Research Results Presentation Wire Rope Guardrail System in Practical Use
A newly developed wire rope guardrail
Tempoku Pass on National Highway 275
A rubber delineator
In November 2012, Japan's first Wire Rope Guardrail System was installed on a 1.6km section of the Hokkaido Expressway between Onuma-koen IC and Mori IC. In the following month, such guardrails were also installed on a 320m section of National Highway 275 at Tempoku Pass in Otoineppu Village. In addition to these examples from Hokkaido, such guardrails were installed on a 128m section of the Kisei Expressway between Kisei-Ouchiyama IC and Kii-Nagashima IC, and on a 390m section of the Joban Expressway between Yasuda IC and Mikawa IC. These guardrails are expected to have a great effect on preventing serious traffic accidents.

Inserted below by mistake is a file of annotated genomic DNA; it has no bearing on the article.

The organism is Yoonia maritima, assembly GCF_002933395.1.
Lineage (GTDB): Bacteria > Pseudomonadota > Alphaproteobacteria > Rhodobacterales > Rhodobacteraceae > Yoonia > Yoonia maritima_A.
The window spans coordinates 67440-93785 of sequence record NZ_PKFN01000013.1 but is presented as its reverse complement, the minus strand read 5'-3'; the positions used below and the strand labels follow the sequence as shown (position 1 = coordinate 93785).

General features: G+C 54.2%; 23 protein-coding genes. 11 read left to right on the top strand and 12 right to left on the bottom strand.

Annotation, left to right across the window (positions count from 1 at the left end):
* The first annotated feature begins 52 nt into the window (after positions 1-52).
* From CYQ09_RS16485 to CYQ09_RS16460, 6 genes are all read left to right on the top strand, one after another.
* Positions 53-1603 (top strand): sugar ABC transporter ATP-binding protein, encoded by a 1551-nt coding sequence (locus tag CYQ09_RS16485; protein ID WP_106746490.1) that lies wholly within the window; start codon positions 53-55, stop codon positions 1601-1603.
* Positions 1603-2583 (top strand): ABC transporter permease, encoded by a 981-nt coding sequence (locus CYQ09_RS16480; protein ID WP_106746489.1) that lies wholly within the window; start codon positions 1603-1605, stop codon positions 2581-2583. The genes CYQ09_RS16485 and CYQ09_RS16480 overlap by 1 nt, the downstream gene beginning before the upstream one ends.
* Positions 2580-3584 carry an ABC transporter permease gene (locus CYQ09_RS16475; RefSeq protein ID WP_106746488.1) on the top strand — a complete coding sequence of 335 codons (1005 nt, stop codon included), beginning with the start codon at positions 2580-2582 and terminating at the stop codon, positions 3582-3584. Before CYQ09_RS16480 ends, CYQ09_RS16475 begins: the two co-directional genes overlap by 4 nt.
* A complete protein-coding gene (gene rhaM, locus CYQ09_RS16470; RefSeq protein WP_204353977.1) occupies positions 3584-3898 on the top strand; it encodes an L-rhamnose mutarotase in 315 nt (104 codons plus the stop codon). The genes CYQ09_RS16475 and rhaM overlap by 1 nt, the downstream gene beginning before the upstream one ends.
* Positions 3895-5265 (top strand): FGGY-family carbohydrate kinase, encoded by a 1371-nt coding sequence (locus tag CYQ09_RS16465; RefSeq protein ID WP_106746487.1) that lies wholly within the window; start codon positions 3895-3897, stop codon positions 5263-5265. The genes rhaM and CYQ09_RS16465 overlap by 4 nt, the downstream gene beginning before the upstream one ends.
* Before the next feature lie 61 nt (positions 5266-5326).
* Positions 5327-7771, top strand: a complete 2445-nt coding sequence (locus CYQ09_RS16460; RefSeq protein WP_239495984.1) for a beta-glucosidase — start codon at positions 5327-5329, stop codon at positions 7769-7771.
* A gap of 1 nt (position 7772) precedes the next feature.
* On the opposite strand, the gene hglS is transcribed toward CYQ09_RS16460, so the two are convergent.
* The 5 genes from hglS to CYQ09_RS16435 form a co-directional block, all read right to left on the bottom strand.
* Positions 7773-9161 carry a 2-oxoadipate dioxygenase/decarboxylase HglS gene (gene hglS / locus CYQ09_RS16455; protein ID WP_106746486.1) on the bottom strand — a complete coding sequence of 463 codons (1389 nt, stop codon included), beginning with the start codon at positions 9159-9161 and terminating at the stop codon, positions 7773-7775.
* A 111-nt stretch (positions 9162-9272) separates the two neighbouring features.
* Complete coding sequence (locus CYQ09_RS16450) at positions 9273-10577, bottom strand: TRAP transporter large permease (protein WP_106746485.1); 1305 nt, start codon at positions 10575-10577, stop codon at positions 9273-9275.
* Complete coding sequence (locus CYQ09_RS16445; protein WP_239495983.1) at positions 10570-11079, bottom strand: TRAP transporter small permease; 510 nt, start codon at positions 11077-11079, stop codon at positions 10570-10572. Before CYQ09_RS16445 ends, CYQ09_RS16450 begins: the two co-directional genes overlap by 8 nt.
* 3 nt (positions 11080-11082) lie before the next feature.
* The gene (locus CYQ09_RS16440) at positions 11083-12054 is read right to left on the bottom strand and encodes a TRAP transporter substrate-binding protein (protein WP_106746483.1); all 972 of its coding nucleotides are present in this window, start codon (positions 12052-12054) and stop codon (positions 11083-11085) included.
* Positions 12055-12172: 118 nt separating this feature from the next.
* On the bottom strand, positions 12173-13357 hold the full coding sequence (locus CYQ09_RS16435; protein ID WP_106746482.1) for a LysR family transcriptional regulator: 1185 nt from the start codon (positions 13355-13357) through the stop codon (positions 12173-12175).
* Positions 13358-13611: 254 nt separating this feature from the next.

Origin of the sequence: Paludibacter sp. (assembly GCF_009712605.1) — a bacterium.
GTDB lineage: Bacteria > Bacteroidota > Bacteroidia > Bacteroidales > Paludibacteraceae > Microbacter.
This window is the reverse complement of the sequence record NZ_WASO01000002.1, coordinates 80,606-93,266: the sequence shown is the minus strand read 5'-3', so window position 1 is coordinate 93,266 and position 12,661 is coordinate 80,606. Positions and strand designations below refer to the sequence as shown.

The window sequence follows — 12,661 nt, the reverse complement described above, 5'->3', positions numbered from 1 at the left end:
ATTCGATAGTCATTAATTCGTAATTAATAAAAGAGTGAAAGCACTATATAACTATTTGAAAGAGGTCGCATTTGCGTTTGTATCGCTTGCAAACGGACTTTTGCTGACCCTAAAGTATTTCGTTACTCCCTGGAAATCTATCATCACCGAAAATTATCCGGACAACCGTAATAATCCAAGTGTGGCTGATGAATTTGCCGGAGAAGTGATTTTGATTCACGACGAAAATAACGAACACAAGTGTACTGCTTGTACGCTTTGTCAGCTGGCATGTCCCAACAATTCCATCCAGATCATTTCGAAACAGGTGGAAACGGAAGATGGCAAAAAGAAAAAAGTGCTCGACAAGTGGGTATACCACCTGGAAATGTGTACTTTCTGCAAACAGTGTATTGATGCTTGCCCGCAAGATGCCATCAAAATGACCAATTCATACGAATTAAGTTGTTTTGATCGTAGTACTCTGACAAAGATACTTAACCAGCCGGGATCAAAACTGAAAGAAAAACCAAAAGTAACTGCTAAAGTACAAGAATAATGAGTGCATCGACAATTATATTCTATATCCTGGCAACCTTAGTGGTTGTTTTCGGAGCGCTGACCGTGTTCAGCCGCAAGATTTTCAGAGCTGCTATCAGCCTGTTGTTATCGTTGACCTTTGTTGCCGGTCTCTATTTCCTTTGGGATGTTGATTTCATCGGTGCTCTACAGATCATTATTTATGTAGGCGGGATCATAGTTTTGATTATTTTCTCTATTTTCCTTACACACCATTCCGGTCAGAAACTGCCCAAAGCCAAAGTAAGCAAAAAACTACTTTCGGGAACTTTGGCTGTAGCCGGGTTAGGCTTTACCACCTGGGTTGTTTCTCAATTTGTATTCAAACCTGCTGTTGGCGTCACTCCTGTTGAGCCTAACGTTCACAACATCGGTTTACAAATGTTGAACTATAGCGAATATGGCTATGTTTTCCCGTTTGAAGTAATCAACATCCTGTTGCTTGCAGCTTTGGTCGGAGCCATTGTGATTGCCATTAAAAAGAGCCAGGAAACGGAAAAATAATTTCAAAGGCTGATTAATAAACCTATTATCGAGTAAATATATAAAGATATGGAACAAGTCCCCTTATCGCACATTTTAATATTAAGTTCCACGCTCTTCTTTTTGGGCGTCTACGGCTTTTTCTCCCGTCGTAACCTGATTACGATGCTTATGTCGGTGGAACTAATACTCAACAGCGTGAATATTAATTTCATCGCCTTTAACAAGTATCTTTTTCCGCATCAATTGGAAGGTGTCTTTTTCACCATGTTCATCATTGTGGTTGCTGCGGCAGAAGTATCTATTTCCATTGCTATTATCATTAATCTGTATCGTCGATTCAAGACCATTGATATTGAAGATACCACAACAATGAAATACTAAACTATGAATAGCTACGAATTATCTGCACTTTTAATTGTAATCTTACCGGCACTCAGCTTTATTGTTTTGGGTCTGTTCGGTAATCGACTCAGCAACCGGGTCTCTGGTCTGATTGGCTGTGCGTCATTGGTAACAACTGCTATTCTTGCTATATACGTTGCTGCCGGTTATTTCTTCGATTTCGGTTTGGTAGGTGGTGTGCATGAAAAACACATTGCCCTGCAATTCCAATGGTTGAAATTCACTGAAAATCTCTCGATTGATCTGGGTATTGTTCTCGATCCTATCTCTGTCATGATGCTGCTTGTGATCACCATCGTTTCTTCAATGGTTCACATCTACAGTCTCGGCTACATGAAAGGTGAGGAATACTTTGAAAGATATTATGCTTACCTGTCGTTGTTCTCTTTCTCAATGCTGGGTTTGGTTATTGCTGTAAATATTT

Wire rope guardrails substantially differ from conventional guard cables, in that the support pillars deform when a vehicle hits them and the wire ropes absorb the impact to mitigate damage to the vehicle and harm to the passengers. Thin support pillars allow them to be installed on relatively narrow roads and on existing roads. Furthermore, the wires and pillars are easily separable by hand, which enables prompt separation of ropes from the pillars to make openings for emergency vehicles. Also, such guardrails rarely suffer permanent deformation from snow removal and snow does not accumulate at the guardrails such that it narrows the lane and impedes traffic. The latest development was a rubber delineator that cushions crashing vehicles and avoids dispersion of their parts, causing no further casualty from accident.
Wire rope guardrails were patented in 2012. They have received awards from many academic societies in recognition of their technological uniqueness and high practicality.
The team plans to work closely with road management authorities to study the guardrails installed on the roads to find out how to improve their specifications, as well as their construction and management methods. The team will summarize these studies in an installation guideline.
(Contact: Traffic Engineering Research Team, CERI)